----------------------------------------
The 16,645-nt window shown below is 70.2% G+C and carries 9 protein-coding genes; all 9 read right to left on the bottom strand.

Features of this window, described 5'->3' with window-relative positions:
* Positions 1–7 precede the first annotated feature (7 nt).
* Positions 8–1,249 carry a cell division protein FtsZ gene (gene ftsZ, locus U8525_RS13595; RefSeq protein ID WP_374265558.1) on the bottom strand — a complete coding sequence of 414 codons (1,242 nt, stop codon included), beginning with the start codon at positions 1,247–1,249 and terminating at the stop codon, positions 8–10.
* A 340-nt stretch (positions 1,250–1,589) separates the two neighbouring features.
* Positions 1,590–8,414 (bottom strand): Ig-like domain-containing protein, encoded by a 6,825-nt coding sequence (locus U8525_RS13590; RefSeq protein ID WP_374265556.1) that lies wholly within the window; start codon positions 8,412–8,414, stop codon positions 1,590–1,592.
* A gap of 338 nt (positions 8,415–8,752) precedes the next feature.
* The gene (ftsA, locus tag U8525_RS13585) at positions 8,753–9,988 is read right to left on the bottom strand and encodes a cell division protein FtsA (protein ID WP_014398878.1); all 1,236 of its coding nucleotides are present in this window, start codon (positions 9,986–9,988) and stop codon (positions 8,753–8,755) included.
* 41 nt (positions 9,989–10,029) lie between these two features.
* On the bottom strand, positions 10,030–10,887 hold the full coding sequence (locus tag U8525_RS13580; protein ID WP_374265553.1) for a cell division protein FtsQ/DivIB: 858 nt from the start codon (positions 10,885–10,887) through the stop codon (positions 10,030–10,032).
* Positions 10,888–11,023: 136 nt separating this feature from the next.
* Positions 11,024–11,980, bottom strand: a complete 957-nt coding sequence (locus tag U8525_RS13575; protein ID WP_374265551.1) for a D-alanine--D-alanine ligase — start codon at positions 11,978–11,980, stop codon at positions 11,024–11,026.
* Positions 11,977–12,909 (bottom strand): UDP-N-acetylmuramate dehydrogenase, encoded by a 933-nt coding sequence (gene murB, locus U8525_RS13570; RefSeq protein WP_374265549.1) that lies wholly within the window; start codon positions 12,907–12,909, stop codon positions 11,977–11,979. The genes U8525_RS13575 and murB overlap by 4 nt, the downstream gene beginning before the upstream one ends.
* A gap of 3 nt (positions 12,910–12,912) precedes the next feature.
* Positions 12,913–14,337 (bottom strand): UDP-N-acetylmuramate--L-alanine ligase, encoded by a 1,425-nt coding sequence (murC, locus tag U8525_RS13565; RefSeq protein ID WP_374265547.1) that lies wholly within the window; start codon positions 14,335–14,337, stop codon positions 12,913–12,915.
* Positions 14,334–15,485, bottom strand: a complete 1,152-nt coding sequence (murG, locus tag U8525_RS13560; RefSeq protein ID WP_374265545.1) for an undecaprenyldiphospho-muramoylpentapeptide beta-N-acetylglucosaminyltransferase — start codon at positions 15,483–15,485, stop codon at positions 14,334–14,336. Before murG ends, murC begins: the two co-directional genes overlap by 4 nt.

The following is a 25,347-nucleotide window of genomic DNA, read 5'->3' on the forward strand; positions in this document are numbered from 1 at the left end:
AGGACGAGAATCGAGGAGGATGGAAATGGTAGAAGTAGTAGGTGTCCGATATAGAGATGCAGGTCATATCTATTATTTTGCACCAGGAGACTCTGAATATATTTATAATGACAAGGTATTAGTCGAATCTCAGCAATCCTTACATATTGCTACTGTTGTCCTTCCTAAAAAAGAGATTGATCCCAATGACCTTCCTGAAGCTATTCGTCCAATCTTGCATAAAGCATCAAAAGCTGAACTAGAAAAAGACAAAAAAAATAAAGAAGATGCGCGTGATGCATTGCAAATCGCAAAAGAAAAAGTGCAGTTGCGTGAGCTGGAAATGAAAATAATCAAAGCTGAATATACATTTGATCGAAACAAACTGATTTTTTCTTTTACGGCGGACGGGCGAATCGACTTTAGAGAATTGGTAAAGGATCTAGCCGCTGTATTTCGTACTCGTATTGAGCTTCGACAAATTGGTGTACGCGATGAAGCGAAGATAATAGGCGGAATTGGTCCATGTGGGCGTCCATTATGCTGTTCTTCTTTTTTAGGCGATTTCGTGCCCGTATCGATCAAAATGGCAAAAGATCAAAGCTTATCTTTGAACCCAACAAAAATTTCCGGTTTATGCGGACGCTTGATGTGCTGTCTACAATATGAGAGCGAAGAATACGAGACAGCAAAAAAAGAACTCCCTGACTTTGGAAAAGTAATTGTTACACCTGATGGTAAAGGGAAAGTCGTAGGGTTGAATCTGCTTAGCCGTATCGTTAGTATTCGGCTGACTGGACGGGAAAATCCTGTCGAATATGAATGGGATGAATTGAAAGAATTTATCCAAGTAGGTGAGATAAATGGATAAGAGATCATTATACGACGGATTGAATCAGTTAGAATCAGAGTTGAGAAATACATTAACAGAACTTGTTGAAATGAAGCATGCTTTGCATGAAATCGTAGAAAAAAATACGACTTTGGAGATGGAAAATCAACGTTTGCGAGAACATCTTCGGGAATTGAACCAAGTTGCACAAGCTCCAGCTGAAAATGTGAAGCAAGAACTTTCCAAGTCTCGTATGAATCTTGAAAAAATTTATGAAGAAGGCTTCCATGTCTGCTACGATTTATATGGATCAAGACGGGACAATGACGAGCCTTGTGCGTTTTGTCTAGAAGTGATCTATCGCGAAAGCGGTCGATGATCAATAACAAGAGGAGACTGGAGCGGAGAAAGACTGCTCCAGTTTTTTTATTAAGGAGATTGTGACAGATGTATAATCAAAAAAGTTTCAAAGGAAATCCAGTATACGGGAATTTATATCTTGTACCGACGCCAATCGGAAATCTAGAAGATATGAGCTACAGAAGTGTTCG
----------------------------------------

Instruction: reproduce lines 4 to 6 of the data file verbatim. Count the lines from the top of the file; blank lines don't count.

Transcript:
* Positions 8–1,249 carry a cell division protein FtsZ gene (gene ftsZ, locus U8525_RS13595; RefSeq protein ID WP_374265558.1) on the bottom strand — a complete coding sequence of 414 codons (1,242 nt, stop codon included), beginning with the start codon at positions 1,247–1,249 and terminating at the stop codon, positions 8–10.
* A 340-nt stretch (positions 1,250–1,589) separates the two neighbouring features.
* Positions 1,590–8,414 (bottom strand): Ig-like domain-containing protein, encoded by a 6,825-nt coding sequence (locus U8525_RS13590; RefSeq protein ID WP_374265556.1) that lies wholly within the window; start codon positions 8,412–8,414, stop codon positions 1,590–1,592.